• Fantasy World Map: A map of Arcia and neighboring countries is included on endpapers of most volumes of the series. Notably, the parts east of Tayana and Tarska (including the mythology-relevant Grizzled Field) have never been mapped until now.
  • Featureless Plane of Disembodied Dialogue: Happens in the prologues and epilogues of some volumes, with two or three mysterious figures discussing the events of the respective volume in the context of the apocalypse Myth Arc. Their identities have not yet been revealed but two of them are strongly implied to be the Great Brothers, the Eagle and the Dragon revered as gods by the Eland mariners.
  • Feuding Families: The Elven Clans of the Swan and of the Silver Moon were left behind in Tarra on purpose by their Lightbringer patrons. However, desperate and believing that the other Clan was guilty, they engaged in a suicidal conflict known as the War of Monsters, where most of the remaining Elves in Tarra died. Eventually, the sides struck an uneasy truce but even two thousand years later, there's still enmity between them (not helped any by the circumstance that most participants of the War are still alive).
  • Fictionary: The universal language in Arcia and neighborhood is (obviously) Arcian, but there are also others, from the Elven and Orcish to Er-Atevian, Mirian, and Darnian after the Time Skip. Most of them get at least a few words spoken in the text of the novels.
  • Giant Space Flea from Nowhere: Gridetara, a True Mage corrupting Tarra, was properly introduced in the final chapters of Wind's Harvest and dispatched just as quickly. He was foreshadowed since the second book, sure, but was still rather unexpected.
  • God Save Us from the Queen!: A recurring motif from the second duology onward is that women in power are more dangerous than they are useful. Gerika's explanation is that men can be (though not always are) motivated by honor and abstract obligations, whereas women always live for themselves and the ones they love. Especially bad are those who only love power, which is what the Cialian Order is all about. This is particularly evident in the stories of Agnesa (Margaret of Anjou's expy) and Anastasia, though notably subverted by Marta Tagere, who is a far more capable monarch than her first husband.
  • God's Hands Are Tied: Or rather, the Old Gods are dead and the Lightbringers abandoned Tarra because the Light needed them elsewhere.
  • Good Shepherd: Popes Philipp and Felix, Cardinals Maximilian (before his Face-Heel Turn) and Joachim, etc.
  • The Heretic: The Damned One a.k.a. St. Erasti Cerna.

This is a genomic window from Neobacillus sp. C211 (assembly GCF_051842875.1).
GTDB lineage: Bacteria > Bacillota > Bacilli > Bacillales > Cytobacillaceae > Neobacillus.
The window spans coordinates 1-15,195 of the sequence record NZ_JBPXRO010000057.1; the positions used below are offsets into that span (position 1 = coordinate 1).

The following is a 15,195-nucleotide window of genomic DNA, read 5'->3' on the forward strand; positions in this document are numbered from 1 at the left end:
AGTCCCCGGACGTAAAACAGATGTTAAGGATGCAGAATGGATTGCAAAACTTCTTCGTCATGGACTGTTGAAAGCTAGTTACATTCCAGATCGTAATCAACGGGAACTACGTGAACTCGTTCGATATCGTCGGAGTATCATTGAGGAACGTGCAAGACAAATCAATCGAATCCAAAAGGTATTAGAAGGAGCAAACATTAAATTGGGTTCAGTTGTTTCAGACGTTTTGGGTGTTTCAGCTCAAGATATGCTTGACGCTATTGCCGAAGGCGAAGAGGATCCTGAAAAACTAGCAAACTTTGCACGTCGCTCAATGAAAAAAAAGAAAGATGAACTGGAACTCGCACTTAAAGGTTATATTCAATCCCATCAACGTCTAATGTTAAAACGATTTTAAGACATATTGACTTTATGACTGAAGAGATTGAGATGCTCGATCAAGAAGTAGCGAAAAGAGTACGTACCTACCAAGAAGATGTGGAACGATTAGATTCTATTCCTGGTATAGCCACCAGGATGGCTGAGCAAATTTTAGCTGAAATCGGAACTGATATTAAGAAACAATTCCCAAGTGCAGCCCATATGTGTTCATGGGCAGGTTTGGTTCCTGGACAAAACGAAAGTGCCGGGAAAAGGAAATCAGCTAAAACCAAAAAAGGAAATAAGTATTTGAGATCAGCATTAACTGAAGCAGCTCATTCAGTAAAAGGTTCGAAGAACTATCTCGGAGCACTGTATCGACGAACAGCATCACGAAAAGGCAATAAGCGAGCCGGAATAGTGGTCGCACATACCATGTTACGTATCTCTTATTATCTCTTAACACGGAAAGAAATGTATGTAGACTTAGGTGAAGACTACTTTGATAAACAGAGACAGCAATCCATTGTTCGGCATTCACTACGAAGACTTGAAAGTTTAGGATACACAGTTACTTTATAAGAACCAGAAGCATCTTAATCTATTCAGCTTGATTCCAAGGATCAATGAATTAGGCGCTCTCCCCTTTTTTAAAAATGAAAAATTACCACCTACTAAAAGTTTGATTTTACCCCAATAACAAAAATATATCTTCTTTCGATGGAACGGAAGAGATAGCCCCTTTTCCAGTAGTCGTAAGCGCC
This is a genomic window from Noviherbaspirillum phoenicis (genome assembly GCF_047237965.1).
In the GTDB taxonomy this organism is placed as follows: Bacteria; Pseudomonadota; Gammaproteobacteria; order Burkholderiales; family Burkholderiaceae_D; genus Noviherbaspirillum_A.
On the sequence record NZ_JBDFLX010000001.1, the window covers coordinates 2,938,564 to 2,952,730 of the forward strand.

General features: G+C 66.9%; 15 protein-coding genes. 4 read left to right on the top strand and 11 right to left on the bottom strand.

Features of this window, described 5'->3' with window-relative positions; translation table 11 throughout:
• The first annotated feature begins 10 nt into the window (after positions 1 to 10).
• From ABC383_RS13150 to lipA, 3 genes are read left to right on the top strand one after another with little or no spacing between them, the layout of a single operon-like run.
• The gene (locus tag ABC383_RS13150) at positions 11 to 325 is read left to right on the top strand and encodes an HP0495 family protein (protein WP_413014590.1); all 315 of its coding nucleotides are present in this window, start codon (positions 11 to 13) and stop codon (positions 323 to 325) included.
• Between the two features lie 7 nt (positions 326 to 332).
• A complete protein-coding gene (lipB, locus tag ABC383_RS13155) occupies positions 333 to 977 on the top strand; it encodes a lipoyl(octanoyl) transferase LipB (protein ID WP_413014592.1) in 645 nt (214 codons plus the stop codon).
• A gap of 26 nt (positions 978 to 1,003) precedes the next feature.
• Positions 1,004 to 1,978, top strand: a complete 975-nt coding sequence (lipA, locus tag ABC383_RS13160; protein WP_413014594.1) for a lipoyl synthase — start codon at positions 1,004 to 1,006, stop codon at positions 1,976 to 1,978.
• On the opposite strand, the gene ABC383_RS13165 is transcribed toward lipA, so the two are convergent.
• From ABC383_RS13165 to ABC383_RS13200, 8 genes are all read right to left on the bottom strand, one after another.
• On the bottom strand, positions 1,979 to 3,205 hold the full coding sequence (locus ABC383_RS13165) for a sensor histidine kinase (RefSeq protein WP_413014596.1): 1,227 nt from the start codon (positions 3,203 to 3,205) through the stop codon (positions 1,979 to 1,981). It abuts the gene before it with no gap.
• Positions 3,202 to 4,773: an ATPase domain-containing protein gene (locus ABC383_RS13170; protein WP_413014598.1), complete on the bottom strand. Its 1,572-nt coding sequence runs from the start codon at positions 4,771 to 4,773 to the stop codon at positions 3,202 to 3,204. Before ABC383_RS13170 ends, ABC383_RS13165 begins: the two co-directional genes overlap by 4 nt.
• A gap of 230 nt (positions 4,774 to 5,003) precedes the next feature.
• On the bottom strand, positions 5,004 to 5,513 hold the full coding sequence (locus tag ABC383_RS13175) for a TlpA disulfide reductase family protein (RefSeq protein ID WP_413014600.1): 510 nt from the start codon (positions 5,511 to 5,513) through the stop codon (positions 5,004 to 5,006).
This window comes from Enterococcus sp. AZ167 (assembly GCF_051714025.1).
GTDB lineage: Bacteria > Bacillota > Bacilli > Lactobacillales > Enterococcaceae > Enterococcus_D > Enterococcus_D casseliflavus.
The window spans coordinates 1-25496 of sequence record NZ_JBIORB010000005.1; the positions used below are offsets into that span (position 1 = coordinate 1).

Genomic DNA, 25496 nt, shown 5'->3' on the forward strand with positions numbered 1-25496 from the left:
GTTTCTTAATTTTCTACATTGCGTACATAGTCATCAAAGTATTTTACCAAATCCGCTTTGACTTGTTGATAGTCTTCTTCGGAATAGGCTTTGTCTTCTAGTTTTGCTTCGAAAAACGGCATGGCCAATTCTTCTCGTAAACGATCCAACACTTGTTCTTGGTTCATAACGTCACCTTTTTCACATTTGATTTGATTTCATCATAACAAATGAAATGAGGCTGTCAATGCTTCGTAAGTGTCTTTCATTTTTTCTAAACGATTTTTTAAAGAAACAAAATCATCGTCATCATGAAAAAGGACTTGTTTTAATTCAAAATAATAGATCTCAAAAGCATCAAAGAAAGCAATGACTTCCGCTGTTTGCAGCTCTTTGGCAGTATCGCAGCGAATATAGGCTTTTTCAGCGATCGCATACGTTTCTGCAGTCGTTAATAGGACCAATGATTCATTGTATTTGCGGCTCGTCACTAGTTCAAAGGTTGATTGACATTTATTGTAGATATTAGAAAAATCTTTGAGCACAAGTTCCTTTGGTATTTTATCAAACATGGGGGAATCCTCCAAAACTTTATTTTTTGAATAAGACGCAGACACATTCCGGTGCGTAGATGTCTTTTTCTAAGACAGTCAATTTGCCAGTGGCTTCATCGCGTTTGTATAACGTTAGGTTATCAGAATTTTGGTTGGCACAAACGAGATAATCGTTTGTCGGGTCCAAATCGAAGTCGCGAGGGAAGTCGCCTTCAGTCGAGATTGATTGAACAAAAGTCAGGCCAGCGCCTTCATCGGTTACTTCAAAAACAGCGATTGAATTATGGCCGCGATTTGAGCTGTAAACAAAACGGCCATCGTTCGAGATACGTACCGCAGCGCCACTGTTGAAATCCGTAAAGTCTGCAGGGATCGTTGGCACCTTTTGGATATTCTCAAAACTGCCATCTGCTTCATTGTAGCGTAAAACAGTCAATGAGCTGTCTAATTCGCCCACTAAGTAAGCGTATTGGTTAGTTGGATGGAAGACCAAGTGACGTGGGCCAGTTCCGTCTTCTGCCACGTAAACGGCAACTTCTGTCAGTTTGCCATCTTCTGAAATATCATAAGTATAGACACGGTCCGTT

• Heroic BSOD: Erasti suffers one after discovering that his beloved Ciala betrayed him for fun and profit.
  • Heroic Sacrifice: Too many examples to list. Perhaps the most touching example happens in Incomparable Right with the sacrifice of Faithful, Gerika's lynx, who willingly throws himself into magical fire to let her escape Tarra. Actually, for that particular sacrifice, nothing short of an Elven sacrifice would have worked (originally, Roman was to be sacrificed), but Faithful's sheer devotion and intelligence apparently sufficed. In fact, the very title of the second novel comes from a poem by Nikolay Gumilev and refers to the "incomparable right to choose one's own death".
  • Horsemen of the Apocalypse: Appear in Tower of Fury, albeit without horses (yet?). In a twist, each of them is a reincarnation of a human who committed a terrible treachery in his life.
  • Historical Villain Upgrade: Of several historical figures of 16th Century Kamsha doesn't like. However, while they are upgraded in villainy, they are downgraded in competence.
  • The Ingenue: Quite a few examples, most of whom end up broken.
  • Inhumanly Beautiful Race:
    • Elves are exceptionally beautiful, which is justified by their species being many times older than humans, meaning that they represent the peak of humanoid evolution (frozen in time thanks to their immortality) while humans are still getting there. However, having a perfect physique and looks means that all elves (of the same gender) look the same to humans, since their physical differences (read: deviations from perfection) are so minimal that only fellow elves can spot them. Hair/eye color and clothes are the only way mortal races can tell elves they don't know personally apart.
    • Also, Orcs, another race much older than humanity (though not as old or immortal as the Elves), have a kind feral beauty some humans admire (while others are intimidated by their appearance).
  • In the Blood: Only humans descended from Elves, Old Gods, or St. Erasti's family seem to have prominent magic talents.
  • I Want My Beloved to Be Happy: Roman effectively manipulates Kriza (his love interest) and Urrik (his Worthy Opponent) into falling in love with each other.
  • Immortality:
  • Just Before the End: The later books emanate this feel. Also, the visions on the dead world that Roman and company visit.
  • Just Between You and Me: Upon their meeting, Greditara cannot help but give a speech explaining his evil plans to Roman, whom he believes he can kill at any moment. Justified somewhat by the fact that Roman is the first person he has spoken to in centuries.
  • Latin Lover: Subverted with the toreador and Alexander's best friend Raphael, who is the most popular guy among Arcian noblewomen—but has rarely entered relationships with any of them.
  • Light Is Not Good: The Lightbringers and, by projection, Elves are portrayed as invaders from Another Dimension who attacked Tarra without warning, ruthlessly eradicated any opposition, then left it to sink or swim in the name of the "Light".
  • Literary Allusion Title:
    • Incomparable Right, as mentioned above, is a reference to Nikolay Gumilev's poem.